I’m somewhat conflicted about writing. On one hand, I have a deep respect for the written word that borders on pretentious. I think about a line from the play ‘The Real Thing’ by Tom Stoppard that I used to know better, which I’ve since looked up to make sure I have it right:
“I don’t think writers are sacred, but words are. They deserve respect. If you get the right ones in the right order, you can nudge the world a little or make a poem which children will speak for you when you’re dead.”
You see what I mean. Borderline pretension (on my part, not Stoppard’s).
At the same time, I am of the mind that writing is never finished, is never perfect, is never everything we want it to be. It is words, arranged and rearranged as many times as it takes to get us closer to what we are really trying to say. And then probably rearranged again – we can always get closer, we think.
But that’s the beating, skipping, breaking, swelling heart of it: writing can be all these things. It is an inconceivable contradiction. It can be your voice; it can be your grocery list. It can be a work email and a heartbreaking scene playing out across a page – and in both places people can be frustrated that they aren’t saying what they mean to say. It can be random letters strung together. It can be magic. Every letter can be torn down and rebuilt into something new, complex or simple or maddeningly both. The same words in a different order can mean completely different things; the same words in the same order can mean different things to different people. It’s all about perspective. And that is, I think, what I try to bring to the table as a writer in Creative Development at The Mill.
Often, I get to work with brands who have a strong idea of their ethos, and a desire to find the best version of its expression. The thing about trying to tap into a brand’s voice and tell a story from their perspective is that, well it’s sort of an impossible task. I don’t think I could even do that for The Mill if I tried. Because ultimately a brand’s “voice” is not singular; it’s made up of the many voices of the many people who, through time and effort, created that brand, supported it, worked for it, put their care and devotion and passion into it, and – if it’s been around a while – were moved enough by it as an outsider, as a consumer, to want to become part of it.
For me, it’s less about trying to duplicate what has been decided as the voice of a brand, and instead get into the minds and ambitions of the people who represent it – to tell that story. To study the brand guidelines, of course, but also to look at the people who wrote them. How long it took. How much they considered. Whose disparate pieces of input came together as a whole within them. Because a brand’s mission and its ethos only hold up if those people are there, committed to it.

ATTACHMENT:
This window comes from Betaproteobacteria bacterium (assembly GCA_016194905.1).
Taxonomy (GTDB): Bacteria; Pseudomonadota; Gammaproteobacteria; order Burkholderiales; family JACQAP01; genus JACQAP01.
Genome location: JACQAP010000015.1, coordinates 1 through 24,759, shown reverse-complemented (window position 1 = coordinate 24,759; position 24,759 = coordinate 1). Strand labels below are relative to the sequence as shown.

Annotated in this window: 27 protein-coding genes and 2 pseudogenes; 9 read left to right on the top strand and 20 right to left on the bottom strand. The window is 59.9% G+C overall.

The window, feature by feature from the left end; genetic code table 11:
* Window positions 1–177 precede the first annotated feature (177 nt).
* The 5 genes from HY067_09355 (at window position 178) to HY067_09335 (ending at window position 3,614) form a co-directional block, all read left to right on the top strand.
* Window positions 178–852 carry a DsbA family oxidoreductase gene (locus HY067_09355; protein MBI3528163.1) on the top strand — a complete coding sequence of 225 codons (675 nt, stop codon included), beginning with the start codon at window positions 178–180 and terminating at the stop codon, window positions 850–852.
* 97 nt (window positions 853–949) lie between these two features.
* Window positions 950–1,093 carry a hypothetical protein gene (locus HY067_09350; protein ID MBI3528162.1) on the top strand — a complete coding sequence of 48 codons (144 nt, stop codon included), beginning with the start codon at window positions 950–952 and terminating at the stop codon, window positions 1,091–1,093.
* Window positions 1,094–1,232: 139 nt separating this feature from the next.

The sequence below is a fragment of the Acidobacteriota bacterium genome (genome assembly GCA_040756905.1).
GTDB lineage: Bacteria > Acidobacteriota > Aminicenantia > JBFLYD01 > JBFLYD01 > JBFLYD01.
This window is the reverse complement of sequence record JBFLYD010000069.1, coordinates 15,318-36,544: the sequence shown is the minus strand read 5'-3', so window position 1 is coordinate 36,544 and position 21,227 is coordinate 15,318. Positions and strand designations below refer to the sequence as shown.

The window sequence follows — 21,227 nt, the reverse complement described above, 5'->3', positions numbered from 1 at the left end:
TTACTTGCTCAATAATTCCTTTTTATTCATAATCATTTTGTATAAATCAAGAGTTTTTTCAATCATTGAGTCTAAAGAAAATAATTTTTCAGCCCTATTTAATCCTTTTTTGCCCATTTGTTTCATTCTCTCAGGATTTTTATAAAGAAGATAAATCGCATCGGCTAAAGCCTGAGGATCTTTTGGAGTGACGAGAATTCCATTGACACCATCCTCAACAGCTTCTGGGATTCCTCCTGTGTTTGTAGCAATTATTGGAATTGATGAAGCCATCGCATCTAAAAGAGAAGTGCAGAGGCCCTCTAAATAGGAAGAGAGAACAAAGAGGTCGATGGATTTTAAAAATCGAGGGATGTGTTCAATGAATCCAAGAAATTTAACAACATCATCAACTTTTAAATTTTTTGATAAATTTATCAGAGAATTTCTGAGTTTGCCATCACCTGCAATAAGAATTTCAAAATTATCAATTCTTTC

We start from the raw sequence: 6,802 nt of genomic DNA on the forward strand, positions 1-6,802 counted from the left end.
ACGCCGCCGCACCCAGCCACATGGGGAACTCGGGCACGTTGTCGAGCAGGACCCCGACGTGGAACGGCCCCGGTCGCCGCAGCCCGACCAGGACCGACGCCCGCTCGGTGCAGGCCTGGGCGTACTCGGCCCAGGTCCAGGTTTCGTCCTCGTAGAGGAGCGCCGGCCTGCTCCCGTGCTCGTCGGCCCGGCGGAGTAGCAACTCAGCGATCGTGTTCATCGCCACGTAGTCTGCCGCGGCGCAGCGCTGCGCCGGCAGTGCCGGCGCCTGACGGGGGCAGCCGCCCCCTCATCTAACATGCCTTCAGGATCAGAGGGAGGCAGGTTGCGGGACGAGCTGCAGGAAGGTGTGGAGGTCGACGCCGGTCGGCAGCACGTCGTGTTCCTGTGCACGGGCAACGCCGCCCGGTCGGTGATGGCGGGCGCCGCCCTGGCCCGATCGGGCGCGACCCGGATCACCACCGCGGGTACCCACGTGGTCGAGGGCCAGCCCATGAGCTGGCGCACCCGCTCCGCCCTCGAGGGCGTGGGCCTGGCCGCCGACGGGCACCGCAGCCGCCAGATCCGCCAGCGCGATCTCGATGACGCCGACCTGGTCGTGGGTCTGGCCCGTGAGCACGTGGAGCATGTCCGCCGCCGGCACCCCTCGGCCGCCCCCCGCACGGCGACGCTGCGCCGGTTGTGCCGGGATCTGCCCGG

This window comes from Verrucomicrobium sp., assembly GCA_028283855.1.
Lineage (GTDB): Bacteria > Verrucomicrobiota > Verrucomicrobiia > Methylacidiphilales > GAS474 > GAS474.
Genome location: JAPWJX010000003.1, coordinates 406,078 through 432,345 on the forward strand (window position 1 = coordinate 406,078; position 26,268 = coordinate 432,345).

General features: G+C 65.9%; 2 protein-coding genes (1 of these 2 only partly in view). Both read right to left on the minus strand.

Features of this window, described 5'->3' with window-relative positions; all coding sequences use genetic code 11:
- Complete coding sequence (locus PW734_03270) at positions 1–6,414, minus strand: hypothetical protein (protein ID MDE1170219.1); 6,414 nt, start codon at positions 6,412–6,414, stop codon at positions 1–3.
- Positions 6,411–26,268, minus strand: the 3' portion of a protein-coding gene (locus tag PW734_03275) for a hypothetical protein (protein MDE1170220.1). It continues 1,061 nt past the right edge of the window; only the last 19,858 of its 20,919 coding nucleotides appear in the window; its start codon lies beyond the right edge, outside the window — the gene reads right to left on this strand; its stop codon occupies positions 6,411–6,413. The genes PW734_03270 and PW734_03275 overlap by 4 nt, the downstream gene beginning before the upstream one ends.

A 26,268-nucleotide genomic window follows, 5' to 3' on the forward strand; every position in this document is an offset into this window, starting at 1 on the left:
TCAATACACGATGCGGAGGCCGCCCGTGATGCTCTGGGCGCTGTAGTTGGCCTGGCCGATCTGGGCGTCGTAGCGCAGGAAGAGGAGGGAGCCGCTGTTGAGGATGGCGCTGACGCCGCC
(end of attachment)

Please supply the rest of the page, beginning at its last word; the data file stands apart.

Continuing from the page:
The biggest asset I have at my disposal is that I am an outsider. I think maintaining a sliver of outside perspective is what helps lift the stories our clients want to tell to a higher place. Because I’m looking at it as a consumer myself, I can see a brand the way the consumer does. From there, I can add the fresh eye and voice of someone who is open to falling in love with it, if it’s presented to them in the right way.
That’s certainly not to say I have all the answers to what an audience wants for every brand that comes our way, wanting to tell their story. In my time in this industry, which hasn’t been very long, I have witnessed and been part of what I’ve come to understand as a significant shift in the media world as a whole. More and more technological advances and immersive experiential content have emerged at the forefront of modern media marketing. At the same time, the return to the basics of human storytelling and sharing of universal truths is a more and more desirable approach. It’s an interesting, sometimes tricky and frustrating, mix, but it can work, and work well if done right. I like being part of that mix.
The Mill is a unique place, in that it has the people and the tools to create work in almost every media arena, and I feel lucky to have had opportunities to contribute in most of them – from linear live-action or animation scriptwriting, to copy for immersive experiences and physical promotional content, to authoring children’s books, to pitching – and checking spelling and grammar for my colleagues every now and then.
Much of what I have written at The Mill has been new, and different, and sometimes scary-in-a-good-way. And certainly, it’s not always (if ever) perfect. But if I manage to get the right words in the right order, we might be able to nudge the world a little.